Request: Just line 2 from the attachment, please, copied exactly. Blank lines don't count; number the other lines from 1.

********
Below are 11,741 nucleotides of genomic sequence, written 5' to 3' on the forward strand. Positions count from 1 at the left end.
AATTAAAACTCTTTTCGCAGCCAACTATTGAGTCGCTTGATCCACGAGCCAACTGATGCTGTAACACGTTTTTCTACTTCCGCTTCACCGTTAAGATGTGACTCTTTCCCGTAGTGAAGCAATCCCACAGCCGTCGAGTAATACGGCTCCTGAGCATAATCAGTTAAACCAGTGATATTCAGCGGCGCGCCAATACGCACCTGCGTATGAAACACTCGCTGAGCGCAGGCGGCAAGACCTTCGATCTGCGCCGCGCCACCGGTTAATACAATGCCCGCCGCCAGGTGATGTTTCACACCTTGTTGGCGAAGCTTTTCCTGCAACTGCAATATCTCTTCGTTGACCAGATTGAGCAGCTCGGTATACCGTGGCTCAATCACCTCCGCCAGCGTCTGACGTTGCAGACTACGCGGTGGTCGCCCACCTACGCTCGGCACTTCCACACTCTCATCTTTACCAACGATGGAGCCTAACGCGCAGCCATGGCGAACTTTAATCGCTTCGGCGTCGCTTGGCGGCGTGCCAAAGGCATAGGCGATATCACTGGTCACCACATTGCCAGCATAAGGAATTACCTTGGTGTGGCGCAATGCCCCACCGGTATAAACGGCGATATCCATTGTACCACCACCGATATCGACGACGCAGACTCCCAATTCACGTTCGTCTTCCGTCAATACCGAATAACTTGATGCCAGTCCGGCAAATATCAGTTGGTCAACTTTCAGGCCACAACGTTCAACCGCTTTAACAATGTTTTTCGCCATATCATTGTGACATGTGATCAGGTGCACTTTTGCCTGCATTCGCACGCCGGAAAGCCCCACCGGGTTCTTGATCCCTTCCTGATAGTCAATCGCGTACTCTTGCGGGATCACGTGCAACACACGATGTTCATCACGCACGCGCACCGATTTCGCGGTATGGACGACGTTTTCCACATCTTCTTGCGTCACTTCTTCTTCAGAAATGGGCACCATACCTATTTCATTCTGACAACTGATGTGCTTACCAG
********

AATTAAAACTCTTTTCGCAGCCAACTATTGAGTCGCTTGATCCACGAGCCAACTGATGCTGTAACACGTTTTTCTACTTCCGCTTCACCGTTAAGATGTGACTCTTTCCCGTAGTGAAGCAATCCCACAGCCGTCGAGTAATACGGCTCCTGAGCATAATCAGTTAAACCAGTGATATTCAGCGGCGCGCCAATACGCACCTGCGTATGAAACACTCGCTGAGCGCAGGCGGCAAGACCTTCGATCTGCGCCGCGCCACCGGTTAATACAATGCCCGCCGCCAGGTGATGTTTCACACCTTGTTGGCGAAGCTTTTCCTGCAACTGCAATATCTCTTCGTTGACCAGATTGAGCAGCTCGGTATACCGTGGCTCAATCACCTCCGCCAGCGTCTGACGTTGCAGACTACGCGGTGGTCGCCCACCTACGCTCGGCACTTCCACACTCTCATCTTTACCAACGATGGAGCCTAACGCGCAGCCATGGCGAACTTTAATCGCTTCGGCGTCGCTTGGCGGCGTGCCAAAGGCATAGGCGATATCACTGGTCACCACATTGCCAGCATAAGGAATTACCTTGGTGTGGCGCAATGCCCCACCGGTATAAACGGCGATATCCATTGTACCACCACCGATATCGACGACGCAGACTCCCAATTCACGTTCGTCTTCCGTCAATACCGAATAACTTGATGCCAGTCCGGCAAATATCAGTTGGTCAACTTTCAGGCCACAACGTTCAACCGCTTTAACAATGTTTTTCGCCATATCATTGTGACATGTGATCAGGTGCACTTTTGCCTGCATTCGCACGCCGGAAAGCCCCACCGGGTTCTTGATCCCTTCCTGATAGTCAATCGCGTACTCTTGCGGGATCACGTGCAACACACGATGTTCATCACGCACGCGCACCGATTTCGCGGTATGGACGACGTTTTCCACATCTTCTTGCGTCACTTCTTCTTCAGAAATGGGCACCATACCTATTTCATTCTGACAACTGATGTGCTTACCAG